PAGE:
I’m realizing that maybe it’s not about what comes out of the oven in the end. Maybe it’s really about the process of mixing together a beautiful life with the one who created it in the first place.
I had forgotten how God had said I was loved and looked after. I had forgotten how God had brought me to the alter to say “I do” to my husband and then to the top of Pike’s Peak in Colorado Springs where my breaths were short but I spoke a “thank you” prayer to my Savior.
“though Jesus loved Martha and her sister and Lazarus, after having heard that Lazarus was ill, he stayed two days longer in the place where he was.”
We are not made to find all of the answers in our own individual experiences. When we share stories, we pile hope into an already vast collection of shared hopes and triumphs–stories of faith and overcoming despite all of the reasons to despair.
Self-doubt turns me inward and tells me I’ll never be good enough. But the Bible is full of stories of helplessly broken people who were used for God’s glory, not because of their confidence or abilities, but because of God’s power within them.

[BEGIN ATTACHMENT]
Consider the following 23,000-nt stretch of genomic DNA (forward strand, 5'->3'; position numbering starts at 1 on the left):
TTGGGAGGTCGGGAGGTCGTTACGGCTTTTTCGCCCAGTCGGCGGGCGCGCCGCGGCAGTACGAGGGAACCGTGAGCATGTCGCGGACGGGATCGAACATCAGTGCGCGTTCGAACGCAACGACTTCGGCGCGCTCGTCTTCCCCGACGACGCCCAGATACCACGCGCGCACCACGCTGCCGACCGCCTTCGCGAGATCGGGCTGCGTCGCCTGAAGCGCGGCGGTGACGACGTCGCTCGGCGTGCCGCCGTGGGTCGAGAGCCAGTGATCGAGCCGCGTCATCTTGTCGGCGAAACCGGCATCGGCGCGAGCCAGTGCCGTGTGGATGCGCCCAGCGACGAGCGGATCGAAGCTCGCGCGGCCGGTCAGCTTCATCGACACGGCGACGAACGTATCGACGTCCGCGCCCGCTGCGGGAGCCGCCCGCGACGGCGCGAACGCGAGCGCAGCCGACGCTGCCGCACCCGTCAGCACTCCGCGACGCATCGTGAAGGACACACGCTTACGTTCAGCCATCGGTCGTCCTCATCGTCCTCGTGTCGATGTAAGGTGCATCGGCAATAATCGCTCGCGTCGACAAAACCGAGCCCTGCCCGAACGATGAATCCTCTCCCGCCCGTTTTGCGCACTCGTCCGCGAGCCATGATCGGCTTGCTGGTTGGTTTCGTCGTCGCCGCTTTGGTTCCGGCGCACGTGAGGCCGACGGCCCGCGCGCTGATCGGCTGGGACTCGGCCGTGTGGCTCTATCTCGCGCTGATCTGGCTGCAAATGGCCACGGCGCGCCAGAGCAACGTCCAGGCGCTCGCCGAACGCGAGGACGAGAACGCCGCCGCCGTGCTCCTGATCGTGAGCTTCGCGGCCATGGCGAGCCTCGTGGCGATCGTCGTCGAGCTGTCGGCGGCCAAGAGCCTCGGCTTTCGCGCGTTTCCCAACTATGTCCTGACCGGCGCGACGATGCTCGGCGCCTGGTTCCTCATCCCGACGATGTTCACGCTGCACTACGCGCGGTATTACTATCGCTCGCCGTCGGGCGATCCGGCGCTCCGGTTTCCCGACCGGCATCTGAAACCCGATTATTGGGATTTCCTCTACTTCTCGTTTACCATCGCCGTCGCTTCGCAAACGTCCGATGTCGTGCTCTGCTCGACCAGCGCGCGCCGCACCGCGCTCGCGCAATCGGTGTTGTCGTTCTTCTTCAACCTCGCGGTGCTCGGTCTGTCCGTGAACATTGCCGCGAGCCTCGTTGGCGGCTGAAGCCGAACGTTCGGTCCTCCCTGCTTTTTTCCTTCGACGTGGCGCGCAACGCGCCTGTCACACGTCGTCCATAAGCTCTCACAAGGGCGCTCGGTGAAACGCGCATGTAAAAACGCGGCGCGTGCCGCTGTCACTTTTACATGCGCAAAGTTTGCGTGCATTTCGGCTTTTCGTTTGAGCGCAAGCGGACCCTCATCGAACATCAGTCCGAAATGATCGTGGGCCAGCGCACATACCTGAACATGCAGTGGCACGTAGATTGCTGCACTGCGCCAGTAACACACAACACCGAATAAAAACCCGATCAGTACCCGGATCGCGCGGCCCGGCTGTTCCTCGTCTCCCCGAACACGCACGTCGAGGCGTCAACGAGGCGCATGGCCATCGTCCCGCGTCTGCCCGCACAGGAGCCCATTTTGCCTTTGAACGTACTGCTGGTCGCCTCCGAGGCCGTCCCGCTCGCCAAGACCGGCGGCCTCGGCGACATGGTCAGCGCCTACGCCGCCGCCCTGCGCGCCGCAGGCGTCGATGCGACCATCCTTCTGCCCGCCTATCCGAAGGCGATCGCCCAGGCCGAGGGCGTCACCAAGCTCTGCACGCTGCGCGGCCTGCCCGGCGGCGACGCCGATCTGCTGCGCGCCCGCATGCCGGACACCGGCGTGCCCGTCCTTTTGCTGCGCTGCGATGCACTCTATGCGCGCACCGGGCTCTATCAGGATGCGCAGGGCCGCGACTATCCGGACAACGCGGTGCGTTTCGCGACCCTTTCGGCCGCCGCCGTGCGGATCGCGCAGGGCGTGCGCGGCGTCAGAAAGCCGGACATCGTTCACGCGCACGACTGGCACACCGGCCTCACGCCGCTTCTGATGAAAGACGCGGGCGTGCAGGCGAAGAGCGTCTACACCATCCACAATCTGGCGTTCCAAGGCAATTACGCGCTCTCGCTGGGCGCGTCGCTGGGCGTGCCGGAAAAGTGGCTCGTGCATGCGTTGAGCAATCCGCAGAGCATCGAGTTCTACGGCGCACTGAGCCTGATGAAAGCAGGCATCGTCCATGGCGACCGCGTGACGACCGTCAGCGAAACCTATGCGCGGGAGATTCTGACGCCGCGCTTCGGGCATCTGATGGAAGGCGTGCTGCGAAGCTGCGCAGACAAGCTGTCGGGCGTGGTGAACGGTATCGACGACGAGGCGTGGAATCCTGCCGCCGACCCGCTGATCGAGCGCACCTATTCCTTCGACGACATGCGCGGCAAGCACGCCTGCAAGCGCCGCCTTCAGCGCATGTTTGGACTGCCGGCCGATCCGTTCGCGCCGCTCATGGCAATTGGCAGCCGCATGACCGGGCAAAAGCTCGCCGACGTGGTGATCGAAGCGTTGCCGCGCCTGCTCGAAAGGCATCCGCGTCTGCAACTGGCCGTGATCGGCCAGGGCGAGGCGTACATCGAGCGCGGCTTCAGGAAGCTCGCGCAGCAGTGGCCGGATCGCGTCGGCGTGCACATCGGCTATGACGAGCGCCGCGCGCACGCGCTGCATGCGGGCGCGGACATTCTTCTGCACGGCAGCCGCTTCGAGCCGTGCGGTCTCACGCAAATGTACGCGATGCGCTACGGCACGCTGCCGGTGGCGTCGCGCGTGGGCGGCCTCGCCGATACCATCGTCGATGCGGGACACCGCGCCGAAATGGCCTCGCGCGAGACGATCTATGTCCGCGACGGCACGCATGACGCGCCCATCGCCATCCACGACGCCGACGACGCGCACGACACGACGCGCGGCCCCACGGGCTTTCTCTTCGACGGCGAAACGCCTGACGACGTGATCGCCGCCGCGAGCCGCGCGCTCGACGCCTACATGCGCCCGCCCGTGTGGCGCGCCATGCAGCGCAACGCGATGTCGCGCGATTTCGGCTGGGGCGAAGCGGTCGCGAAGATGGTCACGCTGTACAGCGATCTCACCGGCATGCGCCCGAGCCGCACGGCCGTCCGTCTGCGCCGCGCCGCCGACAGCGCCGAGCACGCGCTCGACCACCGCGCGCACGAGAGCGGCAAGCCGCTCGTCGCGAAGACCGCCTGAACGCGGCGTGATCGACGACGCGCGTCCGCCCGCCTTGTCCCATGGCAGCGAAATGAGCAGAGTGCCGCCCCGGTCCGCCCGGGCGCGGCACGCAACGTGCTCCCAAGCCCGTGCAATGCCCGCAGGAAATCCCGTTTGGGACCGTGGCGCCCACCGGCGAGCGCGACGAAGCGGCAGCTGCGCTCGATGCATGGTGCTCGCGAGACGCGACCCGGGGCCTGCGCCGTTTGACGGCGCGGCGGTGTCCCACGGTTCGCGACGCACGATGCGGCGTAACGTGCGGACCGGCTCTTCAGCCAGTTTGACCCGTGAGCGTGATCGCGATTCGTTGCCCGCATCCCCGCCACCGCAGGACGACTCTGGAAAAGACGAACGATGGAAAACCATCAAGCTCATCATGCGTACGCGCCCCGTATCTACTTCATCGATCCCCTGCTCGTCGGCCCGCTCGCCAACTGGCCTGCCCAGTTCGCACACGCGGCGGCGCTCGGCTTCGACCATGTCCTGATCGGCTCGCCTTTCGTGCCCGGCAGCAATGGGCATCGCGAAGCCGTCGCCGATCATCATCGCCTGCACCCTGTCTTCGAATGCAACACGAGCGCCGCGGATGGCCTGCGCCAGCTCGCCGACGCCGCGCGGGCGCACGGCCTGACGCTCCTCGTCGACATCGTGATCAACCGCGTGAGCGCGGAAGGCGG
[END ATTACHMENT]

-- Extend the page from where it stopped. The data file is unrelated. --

Christian anticipation does more than look ahead–it looks behind at what Jesus has already done to save us, once and for all. Anything we could ever ask for has already been done, so we know our hopes will be fulfilled.
Sometimes we feel like the world is falling apart. Like the disciples panicking in the storm, we look at the waves and wind and wonder when the boat will sink.
Today, I want to challenge you–and myself–to pray a little differently.
What if God’s promise is not to be a road map but a travel companion?